Catching Up   (07/29/00)

Looks like I picked the wrong month for a vacation.  Every other year nothing happens at the trade deadline.  This year, everyone went crazy making trades.  I apologize for not being here to sort through the insanity.  However, I do have a pretty decent excuse: I was in Hawai'i on my second honeymoon.

Anyway, whenever someone found out what I did for a living, they'd always ask me, "why are there so many home runs?"  The first couple of times, I gave people the generic answer: that the hitters were bigger, the ball was wound by machines instead of people and the ballparks are smaller.  But that just didn't add up.  Ebbett's Field (296' down the right field line, 352' to right field power alley, 376' to right center) was a bandbox compared to some of the parks today, as was Philadelphia' Baker Bowl (281' down the right field line and 300' to the right field power alley).  And Camden Yards and Wrigley field didn't suddenly get smaller.  And the Rockies have been playing at high altitude since 1992.  So it's not the ballparks.  Hitters didn't suddenly get bigger in 1994-95.  And while the hitter's are bigger on average today than they were 50 years ago, I don't think anyone in baseball history was as big as Frank Howard - 6'7", 255 lbs - and he never hit 50 homers in a season.  And simple physics will tell you that, while a machine is more efficient in making a baseball, the added elasticity of the ball would be measured in fractions of a percentage point, accounting for maybe a foot or two of extra distance.  So it's not all ball either.  So what is the real reason?

Then it hit me, like a Roger Clemens "slip".  There are two significant reasons why we are "enjoying" the most offensive era in baseball history: thin bats and "bad" pitchers.

Bat speed is the key to hitting a ball far.  Ever tried the strongman challenge at a carnival?  Y'know, where you use a sledge hammer to smash a little seesaw, propelling a weight about 30 feet in the air to hit a bell.  Anyone who has done that successfully can tell you that it's not how strong you are, but how fast you can whip the head of the sledge hammer through the air to impact the lever that makes the weight ring the bell.  The same principle is at work in baseball.  Look at the bats hitters used for most of the 20th century and you'll find the circumference of the handle is anywhere from 1/2 to 1/4 the size of the barrel.  Now look at the bats players are using today.  Most of them shave the handles down to close to 1/8 the size of the barrel.  That extra wood shaved off saves them a couple of ounces of weight.  It also improves the aerodynamics of the bat by giving it a smaller profile and shifts the weight of the bat more towards the end, making it easier to accelerate the head through the strikezone.  The result: 2-5 mph extra velocity, which, when transferred to a baseball traveling at 85-90 mph in the opposite direction, is enough energy to make the difference between a warning track flyball and a home run.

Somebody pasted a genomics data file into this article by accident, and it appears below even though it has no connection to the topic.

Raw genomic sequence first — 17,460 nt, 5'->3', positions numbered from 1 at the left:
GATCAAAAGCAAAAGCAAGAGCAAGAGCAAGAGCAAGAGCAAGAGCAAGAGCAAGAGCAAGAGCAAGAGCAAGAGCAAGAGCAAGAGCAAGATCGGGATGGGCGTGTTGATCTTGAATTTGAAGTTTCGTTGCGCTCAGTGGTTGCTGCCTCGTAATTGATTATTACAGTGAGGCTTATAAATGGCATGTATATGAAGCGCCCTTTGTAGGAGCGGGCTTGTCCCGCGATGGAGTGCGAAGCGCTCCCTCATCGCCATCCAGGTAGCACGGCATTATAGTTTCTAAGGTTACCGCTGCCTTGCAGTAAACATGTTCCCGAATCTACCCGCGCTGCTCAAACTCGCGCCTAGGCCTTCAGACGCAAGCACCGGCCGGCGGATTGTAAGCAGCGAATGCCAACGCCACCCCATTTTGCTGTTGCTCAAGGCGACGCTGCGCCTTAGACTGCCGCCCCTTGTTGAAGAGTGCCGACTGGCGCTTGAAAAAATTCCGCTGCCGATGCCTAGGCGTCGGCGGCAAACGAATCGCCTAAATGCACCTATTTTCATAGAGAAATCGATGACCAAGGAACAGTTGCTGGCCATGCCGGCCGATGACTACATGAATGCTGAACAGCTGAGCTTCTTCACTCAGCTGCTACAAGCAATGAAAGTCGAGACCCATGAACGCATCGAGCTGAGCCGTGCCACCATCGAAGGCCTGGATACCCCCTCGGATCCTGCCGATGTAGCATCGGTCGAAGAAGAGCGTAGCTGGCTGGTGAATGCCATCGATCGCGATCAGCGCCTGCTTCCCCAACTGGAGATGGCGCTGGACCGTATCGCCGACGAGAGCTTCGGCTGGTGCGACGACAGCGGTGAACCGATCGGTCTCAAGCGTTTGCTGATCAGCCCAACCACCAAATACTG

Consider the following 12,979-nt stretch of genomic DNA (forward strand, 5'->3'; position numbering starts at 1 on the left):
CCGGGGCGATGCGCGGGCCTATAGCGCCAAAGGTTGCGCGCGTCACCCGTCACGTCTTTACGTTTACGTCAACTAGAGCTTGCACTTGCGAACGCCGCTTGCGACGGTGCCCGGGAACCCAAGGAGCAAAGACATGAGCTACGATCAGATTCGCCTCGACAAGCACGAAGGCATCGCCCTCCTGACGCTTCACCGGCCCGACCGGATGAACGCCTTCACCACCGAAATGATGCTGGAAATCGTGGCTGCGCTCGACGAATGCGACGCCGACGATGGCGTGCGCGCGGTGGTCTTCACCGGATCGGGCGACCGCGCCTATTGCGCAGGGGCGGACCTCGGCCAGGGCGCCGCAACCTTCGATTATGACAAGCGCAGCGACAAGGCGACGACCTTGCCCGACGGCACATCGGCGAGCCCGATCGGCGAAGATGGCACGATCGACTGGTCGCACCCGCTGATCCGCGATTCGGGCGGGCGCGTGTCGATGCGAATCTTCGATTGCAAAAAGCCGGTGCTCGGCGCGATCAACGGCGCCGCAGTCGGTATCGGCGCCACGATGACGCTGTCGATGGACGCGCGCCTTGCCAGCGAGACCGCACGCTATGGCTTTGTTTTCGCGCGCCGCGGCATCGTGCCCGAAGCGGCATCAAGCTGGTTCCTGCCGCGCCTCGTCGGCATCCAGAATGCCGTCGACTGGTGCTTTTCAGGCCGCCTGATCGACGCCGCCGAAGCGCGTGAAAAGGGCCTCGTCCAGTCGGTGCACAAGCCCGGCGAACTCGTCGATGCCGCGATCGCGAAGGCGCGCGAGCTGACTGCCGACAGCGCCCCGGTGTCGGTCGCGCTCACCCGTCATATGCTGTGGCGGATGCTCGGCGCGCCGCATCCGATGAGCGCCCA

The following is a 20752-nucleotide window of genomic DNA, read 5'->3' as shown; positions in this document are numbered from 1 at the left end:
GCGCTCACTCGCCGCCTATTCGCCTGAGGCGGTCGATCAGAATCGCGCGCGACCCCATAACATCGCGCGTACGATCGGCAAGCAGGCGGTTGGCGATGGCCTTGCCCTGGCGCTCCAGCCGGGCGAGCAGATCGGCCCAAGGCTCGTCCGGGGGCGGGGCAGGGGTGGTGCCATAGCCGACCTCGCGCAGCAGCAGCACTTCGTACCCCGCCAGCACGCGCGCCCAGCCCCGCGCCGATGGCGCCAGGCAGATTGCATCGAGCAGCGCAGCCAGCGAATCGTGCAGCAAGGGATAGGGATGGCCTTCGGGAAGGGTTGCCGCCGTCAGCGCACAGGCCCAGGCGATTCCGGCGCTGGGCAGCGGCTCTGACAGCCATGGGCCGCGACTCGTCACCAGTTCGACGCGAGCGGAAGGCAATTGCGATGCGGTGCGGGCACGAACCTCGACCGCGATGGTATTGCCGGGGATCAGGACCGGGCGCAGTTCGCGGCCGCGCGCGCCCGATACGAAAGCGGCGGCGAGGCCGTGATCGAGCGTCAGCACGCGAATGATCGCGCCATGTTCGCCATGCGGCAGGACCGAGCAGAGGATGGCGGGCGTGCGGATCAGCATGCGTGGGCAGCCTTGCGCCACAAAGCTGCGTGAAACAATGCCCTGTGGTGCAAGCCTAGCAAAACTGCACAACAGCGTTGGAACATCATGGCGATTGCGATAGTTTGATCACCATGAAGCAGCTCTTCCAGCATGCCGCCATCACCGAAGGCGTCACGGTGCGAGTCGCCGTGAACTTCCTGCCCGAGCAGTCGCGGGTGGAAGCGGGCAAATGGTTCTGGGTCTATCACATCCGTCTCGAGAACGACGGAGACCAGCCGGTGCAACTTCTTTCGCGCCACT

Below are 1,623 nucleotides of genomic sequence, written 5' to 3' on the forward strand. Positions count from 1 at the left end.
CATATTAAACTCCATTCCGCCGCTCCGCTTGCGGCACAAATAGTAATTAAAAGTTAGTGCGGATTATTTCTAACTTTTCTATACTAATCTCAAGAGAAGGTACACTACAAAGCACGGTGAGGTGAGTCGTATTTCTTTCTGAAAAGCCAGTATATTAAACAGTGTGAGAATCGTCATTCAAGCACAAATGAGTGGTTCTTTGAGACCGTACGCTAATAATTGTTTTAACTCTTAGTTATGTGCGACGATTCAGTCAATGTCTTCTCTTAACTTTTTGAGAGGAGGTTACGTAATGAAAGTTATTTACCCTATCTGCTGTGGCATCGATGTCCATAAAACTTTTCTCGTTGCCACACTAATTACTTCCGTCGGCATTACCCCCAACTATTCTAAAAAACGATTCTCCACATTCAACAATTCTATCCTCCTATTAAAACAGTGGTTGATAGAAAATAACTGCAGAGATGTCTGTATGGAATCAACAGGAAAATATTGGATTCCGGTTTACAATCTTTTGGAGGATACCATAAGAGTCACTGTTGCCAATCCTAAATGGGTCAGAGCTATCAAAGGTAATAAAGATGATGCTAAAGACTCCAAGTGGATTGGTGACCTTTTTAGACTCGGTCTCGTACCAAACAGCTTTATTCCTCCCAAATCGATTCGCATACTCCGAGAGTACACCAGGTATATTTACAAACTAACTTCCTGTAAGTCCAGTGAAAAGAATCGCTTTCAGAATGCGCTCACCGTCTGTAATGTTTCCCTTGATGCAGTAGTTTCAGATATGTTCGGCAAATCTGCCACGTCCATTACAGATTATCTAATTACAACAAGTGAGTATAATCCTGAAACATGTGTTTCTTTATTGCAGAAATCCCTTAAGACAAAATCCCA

The other factor is the pitchers.  Two expansions meant more opportunities for pitchers. This meant more teams looking for ways of getting quality pitching.  Rather than trying someone else's old news, many teams are looking to their own young blood from their farms.  Teams pay as much or more in signing bonuses to draftees and international signees as they do bench players on their big league clubs.  As the numbers tell you, most of these pitchers simply don't pan out.  Injuries play a key role but a lot of them simply can't master the skills necessary to make it to the big leagues.  Inconsistency is probably the biggest problem for pitchers to overcome.  When a pitcher shows some promise, however, the big club usually promotes him as quickly as possible, hoping to get a return on it's investment, often times at the expense of experience.  So rather than a pitcher getting 75-100 starts in the minors, guys are only getting 50-60 starts.  This causes two problems, the first of which is that guys don't know how to pitch - how to set up hitters, how to pitch inside, etc.  They also make more mistakes where hitters can hit them. The second problem is that this indirectly leads to increased chance for injury.  As you might imagine, pitching in the minors is a lot less stressful than pitching in the majors.  You think your boss is tough?  Imagine your boss on a bad hair day after a few beers, watching your every move... now multiply that by 20,000... Now that's stress.  Many scientific studies have shown that excessive stress leads to physical breakdowns.  Throw in the fact that the pitching is not an act that your arm was physically designed for, and then add the lack of knowledge and experience necessary to minimize that stress from repeating that action, and you have a perfect recipe for injury.  More pitching injuries mean fewer experienced quality arms.

So there it is: (Fewer quality arms + inexperience) * faster bat speeds =  lots more homers.